PhD Oral Exam - Amir Amini, Electrical and Computer Engineering
This event is free
School of Graduate Studies
When studying for a doctoral degree (PhD), candidates submit a thesis that provides a critical review of the current state of knowledge of the thesis subject as well as the student’s own contributions to the subject. The distinguishing criterion of doctoral graduate research is a significant and original contribution to knowledge.
Once accepted, the candidate presents the thesis orally. This oral exam is open to the public.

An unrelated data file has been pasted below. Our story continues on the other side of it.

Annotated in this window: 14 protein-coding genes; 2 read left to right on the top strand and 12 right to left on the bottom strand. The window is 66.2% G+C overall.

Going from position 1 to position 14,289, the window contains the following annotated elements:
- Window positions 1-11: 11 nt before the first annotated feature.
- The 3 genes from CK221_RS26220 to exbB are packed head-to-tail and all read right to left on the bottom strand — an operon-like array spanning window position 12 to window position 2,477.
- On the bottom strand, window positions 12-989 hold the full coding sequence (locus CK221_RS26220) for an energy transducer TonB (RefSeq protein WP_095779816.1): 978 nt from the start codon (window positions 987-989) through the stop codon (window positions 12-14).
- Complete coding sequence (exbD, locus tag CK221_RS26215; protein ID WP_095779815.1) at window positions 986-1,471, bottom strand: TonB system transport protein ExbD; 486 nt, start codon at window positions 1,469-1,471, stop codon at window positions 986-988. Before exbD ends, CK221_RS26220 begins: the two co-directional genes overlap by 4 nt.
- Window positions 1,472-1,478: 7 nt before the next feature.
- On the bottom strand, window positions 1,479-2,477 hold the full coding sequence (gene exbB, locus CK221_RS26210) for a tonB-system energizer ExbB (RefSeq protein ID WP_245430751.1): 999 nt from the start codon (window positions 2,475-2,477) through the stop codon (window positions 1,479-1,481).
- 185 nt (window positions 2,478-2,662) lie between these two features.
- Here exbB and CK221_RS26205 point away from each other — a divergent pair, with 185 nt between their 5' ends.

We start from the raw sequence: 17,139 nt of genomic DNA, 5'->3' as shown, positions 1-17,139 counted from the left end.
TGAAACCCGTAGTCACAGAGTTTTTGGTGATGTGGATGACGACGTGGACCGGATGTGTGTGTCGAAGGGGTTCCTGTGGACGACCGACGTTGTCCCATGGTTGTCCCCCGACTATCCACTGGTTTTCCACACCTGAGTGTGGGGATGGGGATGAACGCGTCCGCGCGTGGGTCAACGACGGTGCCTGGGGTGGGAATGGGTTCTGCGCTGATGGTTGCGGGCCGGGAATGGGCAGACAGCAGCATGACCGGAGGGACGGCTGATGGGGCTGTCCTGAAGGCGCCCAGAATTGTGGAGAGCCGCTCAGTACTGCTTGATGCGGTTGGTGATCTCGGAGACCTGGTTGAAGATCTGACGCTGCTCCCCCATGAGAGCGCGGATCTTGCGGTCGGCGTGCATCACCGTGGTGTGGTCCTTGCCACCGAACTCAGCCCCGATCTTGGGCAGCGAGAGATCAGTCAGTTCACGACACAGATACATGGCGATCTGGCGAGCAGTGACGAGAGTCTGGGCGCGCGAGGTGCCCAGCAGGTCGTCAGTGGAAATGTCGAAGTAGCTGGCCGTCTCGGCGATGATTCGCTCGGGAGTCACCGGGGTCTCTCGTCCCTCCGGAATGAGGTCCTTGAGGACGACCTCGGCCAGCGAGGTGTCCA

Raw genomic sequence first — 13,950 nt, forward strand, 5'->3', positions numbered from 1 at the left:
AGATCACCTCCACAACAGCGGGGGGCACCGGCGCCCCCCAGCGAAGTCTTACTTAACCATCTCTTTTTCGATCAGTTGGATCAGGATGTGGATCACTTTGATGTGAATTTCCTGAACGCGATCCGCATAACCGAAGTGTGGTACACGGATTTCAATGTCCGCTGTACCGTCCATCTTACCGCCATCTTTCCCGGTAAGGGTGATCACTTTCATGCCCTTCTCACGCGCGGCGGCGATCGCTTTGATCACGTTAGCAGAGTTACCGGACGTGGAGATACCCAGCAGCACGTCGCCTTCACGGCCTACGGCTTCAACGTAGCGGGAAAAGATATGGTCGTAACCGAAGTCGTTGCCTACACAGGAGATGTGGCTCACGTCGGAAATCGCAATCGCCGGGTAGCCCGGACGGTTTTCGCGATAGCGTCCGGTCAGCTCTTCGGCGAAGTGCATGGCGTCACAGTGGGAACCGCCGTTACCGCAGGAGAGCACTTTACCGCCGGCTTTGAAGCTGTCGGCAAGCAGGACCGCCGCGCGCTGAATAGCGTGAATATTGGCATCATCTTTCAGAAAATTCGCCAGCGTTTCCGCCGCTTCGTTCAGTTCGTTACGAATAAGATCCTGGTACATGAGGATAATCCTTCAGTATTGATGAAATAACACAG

Recently, distributed multi-agent systems (MAS) have been widely studied for a variety of engineering applications, including cooperative vehicular systems, sensor networks, and electrical power grids. To solve the allocated tasks in MASs, each agent autonomously determines the appropriate actions using information available locally and received from its neighbours. Many cooperative behaviours in MAS are based on a consensus algorithm. Consensus, by definition, is to distributively agree on a parameter of interest between the agents. Depending on the application, consensus has different configurations such as leader-following, formation, synchronization in robotic arms, and state estimation in sensor networks. Consensus in MASs requires local measurements and information exchanges between the neighbouring agents. Due to the energy restriction, hardware limitation, and bandwidth constraint, strategies that reduce the amount of measurements and information exchanges between the agents are of paramount interest. Event-triggering transmission schemes are among the most recent strategies that efficiently reduce the number of transmissions. This dissertation proposes a number of event-triggered consensus (ETC) implementations which are applicable to MASs. Different performance objectives and physical constraints, such as a desired convergence rate, robustness to uncertainty in control realization, information quantization, sampled-data processing, and resilience to denial of service (DoS) attacks are included in realization of the proposed algorithms. A novel convex optimization is proposed which simultaneously designs the control and event-triggering parameters in a unified framework. The optimization governs the trade-off between the consensus convergence rate and intensity of transmissions. This co-design optimization is extended to an advanced class of event-triggered schemes, known as the dynamic event-triggering (DET), which is able to substantially reduce the amount of transmissions. In the presence of DoS attacks, the co-design optimization simultaneously computes the control and DET parameters so that the number of transmissions is reduced and a desired level of resilience to DoS is guaranteed. In addition to consensus, a formation-containment implementation is proposed, where the amount of transmissions are reduced using the DET schemes. The performance of the proposed implementations are evaluated through simulation over several MASs. The experimental results demonstrate the effectiveness of the proposed implementations and verify their design flexibility.